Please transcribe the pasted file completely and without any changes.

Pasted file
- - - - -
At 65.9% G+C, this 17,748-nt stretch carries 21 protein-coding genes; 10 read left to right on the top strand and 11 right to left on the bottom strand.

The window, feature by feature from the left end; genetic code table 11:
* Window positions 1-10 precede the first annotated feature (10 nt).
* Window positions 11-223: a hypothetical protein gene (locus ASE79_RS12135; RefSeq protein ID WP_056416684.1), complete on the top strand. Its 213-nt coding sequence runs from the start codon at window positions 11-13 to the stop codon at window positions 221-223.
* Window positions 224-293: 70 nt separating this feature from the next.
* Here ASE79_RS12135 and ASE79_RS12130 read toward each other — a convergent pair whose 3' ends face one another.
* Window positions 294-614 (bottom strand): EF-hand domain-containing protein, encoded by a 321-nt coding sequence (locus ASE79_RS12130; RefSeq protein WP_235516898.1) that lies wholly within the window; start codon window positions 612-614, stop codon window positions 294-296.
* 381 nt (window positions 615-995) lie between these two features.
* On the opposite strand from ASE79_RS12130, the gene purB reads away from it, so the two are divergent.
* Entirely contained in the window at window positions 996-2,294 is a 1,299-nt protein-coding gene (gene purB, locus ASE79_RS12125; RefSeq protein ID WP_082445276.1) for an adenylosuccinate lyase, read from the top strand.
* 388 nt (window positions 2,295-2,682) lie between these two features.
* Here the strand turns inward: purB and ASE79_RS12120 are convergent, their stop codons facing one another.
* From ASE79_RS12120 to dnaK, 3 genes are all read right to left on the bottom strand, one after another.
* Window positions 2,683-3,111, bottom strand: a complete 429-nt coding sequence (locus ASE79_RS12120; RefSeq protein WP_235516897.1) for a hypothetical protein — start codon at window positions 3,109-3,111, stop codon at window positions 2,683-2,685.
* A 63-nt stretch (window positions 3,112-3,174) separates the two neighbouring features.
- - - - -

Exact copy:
At 65.9% G+C, this 17,748-nt stretch carries 21 protein-coding genes; 10 read left to right on the top strand and 11 right to left on the bottom strand.

The window, feature by feature from the left end; genetic code table 11:
* Window positions 1-10 precede the first annotated feature (10 nt).
* Window positions 11-223: a hypothetical protein gene (locus ASE79_RS12135; RefSeq protein ID WP_056416684.1), complete on the top strand. Its 213-nt coding sequence runs from the start codon at window positions 11-13 to the stop codon at window positions 221-223.
* Window positions 224-293: 70 nt separating this feature from the next.
* Here ASE79_RS12135 and ASE79_RS12130 read toward each other — a convergent pair whose 3' ends face one another.
* Window positions 294-614 (bottom strand): EF-hand domain-containing protein, encoded by a 321-nt coding sequence (locus ASE79_RS12130; RefSeq protein WP_235516898.1) that lies wholly within the window; start codon window positions 612-614, stop codon window positions 294-296.
* 381 nt (window positions 615-995) lie between these two features.
* On the opposite strand from ASE79_RS12130, the gene purB reads away from it, so the two are divergent.
* Entirely contained in the window at window positions 996-2,294 is a 1,299-nt protein-coding gene (gene purB, locus ASE79_RS12125; RefSeq protein ID WP_082445276.1) for an adenylosuccinate lyase, read from the top strand.
* 388 nt (window positions 2,295-2,682) lie between these two features.
* Here the strand turns inward: purB and ASE79_RS12120 are convergent, their stop codons facing one another.
* From ASE79_RS12120 to dnaK, 3 genes are all read right to left on the bottom strand, one after another.
* Window positions 2,683-3,111, bottom strand: a complete 429-nt coding sequence (locus ASE79_RS12120; RefSeq protein WP_235516897.1) for a hypothetical protein — start codon at window positions 3,109-3,111, stop codon at window positions 2,683-2,685.
* A 63-nt stretch (window positions 3,112-3,174) separates the two neighbouring features.